It is the general environment of social media that has the very culture of tweeting, sharing, commenting, reposting, and becoming famous by using someone else's text or images as one's own. It is also based on the chatroom concept where being anonymous always comes first. It makes people believe that plagiarism cannot be traced. Unlike a website that has an URL, social media posts can be blocked, deleted, or changed within a minute. It still makes it easy to keep screen captures as the dispute is being addressed. Of course, when images and videos are being shared on Facebook, Twitter, TikTok, or Instagram, it is not always done intentionally as users create fan content based on copyrighted songs or images. As there is no original source being mentioned in most cases, it is a violation of intellectual property rights.
Main Social Media Plagiarism Causes
- Intentional Social Media Plagiarism.
It relates to those cases when people do not just repost or share copyrighted content (which is inevitable) but create artwork, video presentations, or lengthy blog posts based on someone else's work. Intentional plagiarism stands for commercial purposes and deals with advertising or creating something that brings certain profits. It always contains claiming of one's authorship. It may either include minimal changes or have no alterations at all. The good side is that such information can be caught by plagiarism detection tools. These may involve anything from press releases, magazine articles, schemes, presentations, artwork, audio recordings, or any marketing information.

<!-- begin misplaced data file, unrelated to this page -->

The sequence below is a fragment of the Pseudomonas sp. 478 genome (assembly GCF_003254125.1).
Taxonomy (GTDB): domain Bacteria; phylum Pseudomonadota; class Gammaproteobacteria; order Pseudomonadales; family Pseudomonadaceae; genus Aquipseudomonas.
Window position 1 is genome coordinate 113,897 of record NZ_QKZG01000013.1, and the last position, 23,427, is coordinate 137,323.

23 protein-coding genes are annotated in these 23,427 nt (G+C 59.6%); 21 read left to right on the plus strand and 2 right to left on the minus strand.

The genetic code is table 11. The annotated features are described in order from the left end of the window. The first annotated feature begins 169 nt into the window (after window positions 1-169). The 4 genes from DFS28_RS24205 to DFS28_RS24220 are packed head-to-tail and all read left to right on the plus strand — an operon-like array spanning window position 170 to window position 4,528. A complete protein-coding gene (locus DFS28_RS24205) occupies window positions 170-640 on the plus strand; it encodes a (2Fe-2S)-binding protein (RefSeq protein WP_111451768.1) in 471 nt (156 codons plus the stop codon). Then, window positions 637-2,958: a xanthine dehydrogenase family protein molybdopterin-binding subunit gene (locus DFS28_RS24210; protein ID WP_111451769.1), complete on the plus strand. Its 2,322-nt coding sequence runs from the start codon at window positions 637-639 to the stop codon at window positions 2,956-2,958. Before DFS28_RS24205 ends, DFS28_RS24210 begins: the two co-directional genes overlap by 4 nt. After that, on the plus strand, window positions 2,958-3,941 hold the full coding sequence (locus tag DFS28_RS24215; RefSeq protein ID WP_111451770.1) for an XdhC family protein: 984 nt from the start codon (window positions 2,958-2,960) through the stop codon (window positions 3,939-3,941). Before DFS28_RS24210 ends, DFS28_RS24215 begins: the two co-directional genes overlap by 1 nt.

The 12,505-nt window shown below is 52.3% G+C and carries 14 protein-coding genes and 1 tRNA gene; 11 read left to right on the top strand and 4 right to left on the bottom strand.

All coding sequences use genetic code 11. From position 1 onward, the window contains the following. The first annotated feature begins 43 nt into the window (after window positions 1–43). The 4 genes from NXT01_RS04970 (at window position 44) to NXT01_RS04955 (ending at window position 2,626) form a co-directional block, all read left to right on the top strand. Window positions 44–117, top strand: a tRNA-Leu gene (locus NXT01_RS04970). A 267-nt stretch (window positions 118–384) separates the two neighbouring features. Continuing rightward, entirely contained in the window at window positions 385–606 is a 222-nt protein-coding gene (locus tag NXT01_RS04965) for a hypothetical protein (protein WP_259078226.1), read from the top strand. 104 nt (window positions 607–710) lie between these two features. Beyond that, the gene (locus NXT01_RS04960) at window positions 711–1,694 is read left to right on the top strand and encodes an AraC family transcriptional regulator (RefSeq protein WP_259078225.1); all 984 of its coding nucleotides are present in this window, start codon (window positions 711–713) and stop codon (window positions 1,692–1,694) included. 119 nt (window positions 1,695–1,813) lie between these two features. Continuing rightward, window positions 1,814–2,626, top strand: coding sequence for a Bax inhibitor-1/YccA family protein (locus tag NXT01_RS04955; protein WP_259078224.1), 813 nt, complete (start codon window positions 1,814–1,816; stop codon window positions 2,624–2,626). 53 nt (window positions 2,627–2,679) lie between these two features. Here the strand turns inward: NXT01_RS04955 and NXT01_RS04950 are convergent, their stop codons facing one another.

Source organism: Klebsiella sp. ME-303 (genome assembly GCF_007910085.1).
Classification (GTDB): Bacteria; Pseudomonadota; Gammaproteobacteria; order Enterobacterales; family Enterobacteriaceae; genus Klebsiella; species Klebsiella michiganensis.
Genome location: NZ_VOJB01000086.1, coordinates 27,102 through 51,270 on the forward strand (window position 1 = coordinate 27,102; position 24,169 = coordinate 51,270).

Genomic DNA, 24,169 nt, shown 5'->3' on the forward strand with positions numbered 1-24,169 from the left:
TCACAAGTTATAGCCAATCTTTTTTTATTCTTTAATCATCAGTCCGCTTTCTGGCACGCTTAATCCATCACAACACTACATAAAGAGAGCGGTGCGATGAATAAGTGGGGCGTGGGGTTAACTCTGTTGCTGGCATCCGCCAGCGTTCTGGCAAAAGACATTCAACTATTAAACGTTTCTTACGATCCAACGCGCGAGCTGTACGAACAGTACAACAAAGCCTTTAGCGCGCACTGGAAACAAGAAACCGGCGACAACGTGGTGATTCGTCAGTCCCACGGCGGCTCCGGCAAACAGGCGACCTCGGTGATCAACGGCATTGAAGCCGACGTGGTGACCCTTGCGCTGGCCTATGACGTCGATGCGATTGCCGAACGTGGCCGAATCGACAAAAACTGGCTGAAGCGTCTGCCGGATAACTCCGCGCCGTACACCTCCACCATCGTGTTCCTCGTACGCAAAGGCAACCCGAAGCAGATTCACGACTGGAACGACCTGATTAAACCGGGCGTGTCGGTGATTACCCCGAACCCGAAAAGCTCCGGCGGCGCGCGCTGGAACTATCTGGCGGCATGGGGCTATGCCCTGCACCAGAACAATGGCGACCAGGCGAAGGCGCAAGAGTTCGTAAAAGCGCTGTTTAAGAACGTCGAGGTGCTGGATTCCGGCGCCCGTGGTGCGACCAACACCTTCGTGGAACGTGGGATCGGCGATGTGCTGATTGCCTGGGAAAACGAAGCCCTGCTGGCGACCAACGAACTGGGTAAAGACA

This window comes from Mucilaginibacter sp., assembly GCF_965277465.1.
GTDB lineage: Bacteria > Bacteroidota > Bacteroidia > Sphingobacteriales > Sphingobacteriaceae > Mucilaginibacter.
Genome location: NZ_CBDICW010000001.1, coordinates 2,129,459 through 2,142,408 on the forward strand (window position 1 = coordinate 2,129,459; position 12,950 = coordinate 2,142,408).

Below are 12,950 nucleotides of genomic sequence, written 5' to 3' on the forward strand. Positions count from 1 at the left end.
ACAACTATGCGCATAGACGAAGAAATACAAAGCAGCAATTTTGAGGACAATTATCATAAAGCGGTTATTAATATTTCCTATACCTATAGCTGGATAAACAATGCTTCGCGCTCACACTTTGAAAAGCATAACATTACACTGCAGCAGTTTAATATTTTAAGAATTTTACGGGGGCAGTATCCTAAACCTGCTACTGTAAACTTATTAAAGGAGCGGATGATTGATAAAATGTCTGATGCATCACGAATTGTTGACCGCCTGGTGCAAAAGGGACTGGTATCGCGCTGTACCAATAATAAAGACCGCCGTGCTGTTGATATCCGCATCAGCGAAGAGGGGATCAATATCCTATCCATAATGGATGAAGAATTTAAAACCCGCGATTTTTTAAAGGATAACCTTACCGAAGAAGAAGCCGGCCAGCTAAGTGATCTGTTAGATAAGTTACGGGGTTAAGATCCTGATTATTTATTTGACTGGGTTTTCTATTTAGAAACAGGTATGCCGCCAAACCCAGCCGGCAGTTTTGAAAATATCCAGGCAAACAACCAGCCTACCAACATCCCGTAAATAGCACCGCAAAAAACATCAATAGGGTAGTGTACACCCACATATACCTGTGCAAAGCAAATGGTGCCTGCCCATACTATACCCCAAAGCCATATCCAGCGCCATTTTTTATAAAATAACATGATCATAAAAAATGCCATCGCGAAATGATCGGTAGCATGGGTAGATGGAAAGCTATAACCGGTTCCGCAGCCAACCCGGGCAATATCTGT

- No Clear Intellectual Property Protection Tools.
Even though networks like Facebook have certain complaint review instruments, stealing on social media is mostly left without control. There is no culture of original source citation as there is hardly any punishment for incorrect citing or ignoring it entirely. The worst scenario that a person can see is blocking some post or decreasing one's SEO ranking. Tracing a person who has posted something is not always helpful since the profile may be fake and leading us nowhere. Social media posts are also difficult to trace unless it is a Law Enforcement claim. It shows that proper intellectual property protection instruments must be developed to fight social media plagiarism.
- No Communication Culture.
Social networks have started as a place to communicate, yet failed to develop any strict rules or a Fairplay culture as it quickly became commercial and a place where people compete. While some individuals aim for fame and recognition, the methods that they use are not always honest. As result, we have thousands of social network posts on a certain subject daily where copying and sharing go without any control or referencing. The challenge is that most people do so without realizing that they plagiarize or use someone else's work. Be it text, audio, images, or videos, things are reposted all over the world. It makes it almost impossible to determine who has started some trend or posted an original image.